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Last Hurrah for Chivalry (Dragon Dynasty)(Special Collector's Edition) [Import]


Price: CDN$ 26.62
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Product Details

  • Actors: Damian Lau, Pai Wei, Chiu-hua Wei, Kong Lau, Hark-On Fung
  • Directors: John Woo
  • Writers: John Woo
  • Producers: Raymond Chow
  • Format: Widescreen, NTSC, Import, Subtitled
  • Language: Cantonese Chinese, English
  • Subtitles: English, Spanish
  • Region: Region 1 (US and Canada This DVD will probably NOT be viewable in other countries. Read more about DVD formats.)
  • Number of discs: 1
  • MPAA Rating: UNRATED
  • Studio: Dragon Dynasty
  • Release Date: July 24 2007
  • Run Time: 107 minutes
  • Average Customer Review: 4.9 out of 5 stars  See all reviews (15 customer reviews)
  • ASIN: B000P6R9N0


Customer Reviews

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Most helpful customer reviews

1 of 1 people found the following review helpful By TrezKu13 on Nov. 12 2003
Format: DVD
"Last Hurrah for Chivalry" has a large amount of perhaps one of the most lacking concepts in your average Kung-Fu title: character development. The two main characters, Cheung and Green Shirt, have their own personality, their own issues, and their own life story. When they begin to fight the bad guys you know what mettle of men they are and feel for their quests. You can also feel the partnership between them.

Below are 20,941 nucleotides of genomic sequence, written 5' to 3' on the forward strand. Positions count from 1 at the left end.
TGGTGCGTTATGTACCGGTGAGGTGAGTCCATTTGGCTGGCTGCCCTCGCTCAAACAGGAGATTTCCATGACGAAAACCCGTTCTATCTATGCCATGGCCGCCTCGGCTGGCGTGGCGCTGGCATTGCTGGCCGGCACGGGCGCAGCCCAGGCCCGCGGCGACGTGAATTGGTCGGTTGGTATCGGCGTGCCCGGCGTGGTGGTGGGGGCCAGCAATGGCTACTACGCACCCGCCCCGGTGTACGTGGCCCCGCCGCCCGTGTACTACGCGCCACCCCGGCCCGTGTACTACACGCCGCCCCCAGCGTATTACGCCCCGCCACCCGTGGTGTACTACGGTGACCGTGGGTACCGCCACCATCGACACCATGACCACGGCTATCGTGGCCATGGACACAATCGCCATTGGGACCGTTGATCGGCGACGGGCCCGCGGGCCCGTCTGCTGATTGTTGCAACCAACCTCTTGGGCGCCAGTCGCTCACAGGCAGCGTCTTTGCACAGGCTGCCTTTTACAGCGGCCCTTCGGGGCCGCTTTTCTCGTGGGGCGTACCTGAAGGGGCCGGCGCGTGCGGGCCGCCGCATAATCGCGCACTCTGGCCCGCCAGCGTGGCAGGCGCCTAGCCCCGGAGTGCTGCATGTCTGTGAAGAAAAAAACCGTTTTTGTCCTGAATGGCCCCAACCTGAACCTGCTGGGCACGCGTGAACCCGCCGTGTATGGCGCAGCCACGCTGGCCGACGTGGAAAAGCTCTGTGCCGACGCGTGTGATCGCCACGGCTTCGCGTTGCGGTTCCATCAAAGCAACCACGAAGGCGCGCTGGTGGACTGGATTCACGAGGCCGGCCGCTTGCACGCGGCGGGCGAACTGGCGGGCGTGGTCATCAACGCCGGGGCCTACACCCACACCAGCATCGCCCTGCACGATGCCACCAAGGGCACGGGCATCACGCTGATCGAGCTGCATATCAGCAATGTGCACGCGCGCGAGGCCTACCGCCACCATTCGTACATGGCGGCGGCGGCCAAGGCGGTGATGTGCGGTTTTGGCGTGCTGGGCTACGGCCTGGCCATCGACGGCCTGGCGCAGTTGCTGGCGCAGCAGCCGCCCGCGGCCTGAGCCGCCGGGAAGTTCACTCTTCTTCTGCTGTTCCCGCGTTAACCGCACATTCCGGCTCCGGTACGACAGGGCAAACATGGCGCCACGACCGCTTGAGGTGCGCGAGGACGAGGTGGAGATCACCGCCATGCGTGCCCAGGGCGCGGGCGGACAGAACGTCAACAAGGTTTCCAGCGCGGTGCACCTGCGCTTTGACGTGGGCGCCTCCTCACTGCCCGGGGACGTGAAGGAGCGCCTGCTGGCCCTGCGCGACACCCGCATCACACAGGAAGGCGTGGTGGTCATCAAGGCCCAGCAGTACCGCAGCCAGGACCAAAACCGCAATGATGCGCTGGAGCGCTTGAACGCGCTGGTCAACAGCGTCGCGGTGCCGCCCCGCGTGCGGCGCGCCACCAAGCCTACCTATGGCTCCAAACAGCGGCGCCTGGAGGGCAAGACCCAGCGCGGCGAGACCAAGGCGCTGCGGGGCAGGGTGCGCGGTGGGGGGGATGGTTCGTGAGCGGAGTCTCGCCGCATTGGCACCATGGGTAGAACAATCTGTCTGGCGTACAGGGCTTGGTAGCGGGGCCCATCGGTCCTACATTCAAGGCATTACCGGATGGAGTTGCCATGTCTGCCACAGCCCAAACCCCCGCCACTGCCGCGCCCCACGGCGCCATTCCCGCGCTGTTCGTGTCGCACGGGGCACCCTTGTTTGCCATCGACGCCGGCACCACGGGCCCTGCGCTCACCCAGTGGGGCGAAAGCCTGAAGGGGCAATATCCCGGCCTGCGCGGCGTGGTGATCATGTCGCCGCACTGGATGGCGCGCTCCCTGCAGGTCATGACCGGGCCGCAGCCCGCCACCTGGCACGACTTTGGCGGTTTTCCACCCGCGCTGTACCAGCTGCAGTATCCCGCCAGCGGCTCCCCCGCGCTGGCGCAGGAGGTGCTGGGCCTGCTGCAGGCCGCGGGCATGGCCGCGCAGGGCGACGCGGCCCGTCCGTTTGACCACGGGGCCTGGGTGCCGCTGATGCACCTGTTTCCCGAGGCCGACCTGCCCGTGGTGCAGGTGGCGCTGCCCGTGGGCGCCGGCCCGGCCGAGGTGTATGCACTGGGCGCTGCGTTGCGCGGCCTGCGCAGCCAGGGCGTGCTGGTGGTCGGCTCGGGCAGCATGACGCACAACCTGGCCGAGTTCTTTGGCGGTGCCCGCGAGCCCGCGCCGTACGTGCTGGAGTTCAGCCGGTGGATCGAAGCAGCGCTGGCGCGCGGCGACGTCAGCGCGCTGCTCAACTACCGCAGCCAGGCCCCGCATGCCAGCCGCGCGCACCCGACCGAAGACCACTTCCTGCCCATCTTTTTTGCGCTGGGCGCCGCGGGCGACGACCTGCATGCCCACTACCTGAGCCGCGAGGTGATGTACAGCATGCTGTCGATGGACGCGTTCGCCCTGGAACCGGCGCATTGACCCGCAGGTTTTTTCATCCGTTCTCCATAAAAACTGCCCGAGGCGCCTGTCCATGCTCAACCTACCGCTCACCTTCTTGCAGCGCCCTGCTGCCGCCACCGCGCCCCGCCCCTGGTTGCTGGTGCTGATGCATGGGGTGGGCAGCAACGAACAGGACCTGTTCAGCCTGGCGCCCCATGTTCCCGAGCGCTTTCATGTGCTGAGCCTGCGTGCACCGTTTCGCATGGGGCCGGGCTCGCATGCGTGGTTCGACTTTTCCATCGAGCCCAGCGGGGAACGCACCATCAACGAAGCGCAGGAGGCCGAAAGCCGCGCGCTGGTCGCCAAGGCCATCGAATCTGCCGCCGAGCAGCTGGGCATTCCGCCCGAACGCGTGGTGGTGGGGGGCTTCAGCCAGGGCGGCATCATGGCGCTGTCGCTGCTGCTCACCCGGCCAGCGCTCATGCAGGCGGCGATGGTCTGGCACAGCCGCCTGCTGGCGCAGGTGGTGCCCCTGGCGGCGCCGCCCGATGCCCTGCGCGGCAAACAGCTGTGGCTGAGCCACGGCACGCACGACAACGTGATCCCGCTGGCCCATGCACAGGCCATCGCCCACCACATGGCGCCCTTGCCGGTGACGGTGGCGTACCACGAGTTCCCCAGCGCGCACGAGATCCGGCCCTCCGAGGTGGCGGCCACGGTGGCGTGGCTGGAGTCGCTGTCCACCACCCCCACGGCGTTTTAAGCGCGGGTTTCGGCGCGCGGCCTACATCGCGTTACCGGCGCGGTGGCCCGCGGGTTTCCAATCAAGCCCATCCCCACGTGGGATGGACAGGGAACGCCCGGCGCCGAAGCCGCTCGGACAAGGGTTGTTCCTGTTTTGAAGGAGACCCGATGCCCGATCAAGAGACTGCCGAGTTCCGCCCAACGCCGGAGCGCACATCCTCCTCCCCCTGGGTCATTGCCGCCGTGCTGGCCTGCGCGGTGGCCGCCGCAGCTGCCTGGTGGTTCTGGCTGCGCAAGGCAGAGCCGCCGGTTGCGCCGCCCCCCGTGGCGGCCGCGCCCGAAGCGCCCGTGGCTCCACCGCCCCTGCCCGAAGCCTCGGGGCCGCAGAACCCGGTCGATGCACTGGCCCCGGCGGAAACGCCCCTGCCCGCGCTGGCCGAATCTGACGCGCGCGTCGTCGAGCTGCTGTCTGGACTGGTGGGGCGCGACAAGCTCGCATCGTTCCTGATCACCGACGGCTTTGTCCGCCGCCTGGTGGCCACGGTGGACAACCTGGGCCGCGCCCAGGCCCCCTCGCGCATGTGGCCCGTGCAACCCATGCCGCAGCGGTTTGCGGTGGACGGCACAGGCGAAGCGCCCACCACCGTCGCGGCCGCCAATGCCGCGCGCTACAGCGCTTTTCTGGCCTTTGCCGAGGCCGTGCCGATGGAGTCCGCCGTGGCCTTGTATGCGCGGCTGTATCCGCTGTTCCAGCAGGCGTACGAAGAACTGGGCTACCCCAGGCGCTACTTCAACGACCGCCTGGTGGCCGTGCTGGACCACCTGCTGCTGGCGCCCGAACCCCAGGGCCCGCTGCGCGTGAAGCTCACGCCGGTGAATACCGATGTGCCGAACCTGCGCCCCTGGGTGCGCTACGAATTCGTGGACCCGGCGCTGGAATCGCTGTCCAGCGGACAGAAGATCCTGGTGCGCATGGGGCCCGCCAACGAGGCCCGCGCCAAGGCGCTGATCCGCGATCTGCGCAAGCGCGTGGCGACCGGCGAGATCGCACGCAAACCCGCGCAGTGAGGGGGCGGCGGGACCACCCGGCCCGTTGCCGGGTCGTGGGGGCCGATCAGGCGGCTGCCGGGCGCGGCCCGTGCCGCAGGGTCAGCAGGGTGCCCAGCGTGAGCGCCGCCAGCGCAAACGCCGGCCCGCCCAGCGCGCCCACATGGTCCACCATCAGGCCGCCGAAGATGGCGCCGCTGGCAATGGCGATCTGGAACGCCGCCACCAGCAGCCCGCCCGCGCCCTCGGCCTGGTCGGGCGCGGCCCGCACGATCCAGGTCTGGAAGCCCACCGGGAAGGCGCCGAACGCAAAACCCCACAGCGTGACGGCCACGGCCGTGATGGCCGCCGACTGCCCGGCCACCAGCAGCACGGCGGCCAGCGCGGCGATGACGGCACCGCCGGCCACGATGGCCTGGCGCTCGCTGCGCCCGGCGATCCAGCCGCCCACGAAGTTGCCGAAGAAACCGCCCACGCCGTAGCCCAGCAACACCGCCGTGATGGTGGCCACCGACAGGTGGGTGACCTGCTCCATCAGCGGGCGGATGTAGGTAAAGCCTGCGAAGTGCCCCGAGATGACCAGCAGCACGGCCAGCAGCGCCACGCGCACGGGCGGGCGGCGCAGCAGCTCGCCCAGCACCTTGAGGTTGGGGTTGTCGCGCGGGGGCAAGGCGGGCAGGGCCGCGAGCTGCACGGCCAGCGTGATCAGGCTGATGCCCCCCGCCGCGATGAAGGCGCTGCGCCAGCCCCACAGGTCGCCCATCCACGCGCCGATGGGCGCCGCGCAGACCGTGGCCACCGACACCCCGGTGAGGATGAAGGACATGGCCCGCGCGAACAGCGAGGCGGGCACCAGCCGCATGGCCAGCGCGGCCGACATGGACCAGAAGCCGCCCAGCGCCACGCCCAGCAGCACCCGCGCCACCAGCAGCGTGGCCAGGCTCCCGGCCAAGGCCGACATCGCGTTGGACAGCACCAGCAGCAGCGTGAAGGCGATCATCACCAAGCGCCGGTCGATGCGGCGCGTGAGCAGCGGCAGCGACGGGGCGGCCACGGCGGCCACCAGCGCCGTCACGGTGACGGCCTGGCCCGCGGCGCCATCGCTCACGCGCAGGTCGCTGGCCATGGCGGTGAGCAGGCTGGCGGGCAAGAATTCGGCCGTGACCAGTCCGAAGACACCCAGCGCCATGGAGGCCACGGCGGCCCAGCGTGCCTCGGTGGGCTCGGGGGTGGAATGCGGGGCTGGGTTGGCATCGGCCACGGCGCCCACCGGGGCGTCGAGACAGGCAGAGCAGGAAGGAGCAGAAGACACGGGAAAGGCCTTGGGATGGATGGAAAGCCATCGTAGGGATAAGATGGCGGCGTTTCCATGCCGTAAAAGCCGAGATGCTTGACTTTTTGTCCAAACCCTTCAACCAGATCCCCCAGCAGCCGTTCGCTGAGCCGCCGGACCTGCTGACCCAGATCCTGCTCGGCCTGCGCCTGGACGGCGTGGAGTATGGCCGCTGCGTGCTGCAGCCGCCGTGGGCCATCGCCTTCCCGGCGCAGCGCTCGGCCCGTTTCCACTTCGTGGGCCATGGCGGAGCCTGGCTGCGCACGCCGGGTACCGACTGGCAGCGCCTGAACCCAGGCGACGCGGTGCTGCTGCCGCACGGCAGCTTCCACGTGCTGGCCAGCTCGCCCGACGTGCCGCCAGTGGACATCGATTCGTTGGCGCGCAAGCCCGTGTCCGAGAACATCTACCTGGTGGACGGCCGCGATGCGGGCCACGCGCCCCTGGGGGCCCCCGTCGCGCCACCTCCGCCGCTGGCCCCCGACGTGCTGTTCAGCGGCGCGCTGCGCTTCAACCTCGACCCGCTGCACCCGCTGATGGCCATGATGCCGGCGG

When I first saw this film I was expecting casual Kung-Fu fair along the lines of the "Wu Tang" titles, but I was pleasantly surprised. The action is well choreographed and almost realistic (with some stylized exceptions), and most of the fighting is sword-play, not chop suey. Sword fighting fanatics take heed!
The subtitles for this really helped, too, in clearing up some points that I didn't understand in the English dub. Ever wondered what was written on Prey's fan? Now you do. You also hear the lyrics of the main theme, and it makes all the more sense when you know what the singer is saying. Besides, a film as grand as this really doesn't deserve being dubbed.
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1 of 1 people found the following review helpful By Who 1 on June 18 2003
Format: DVD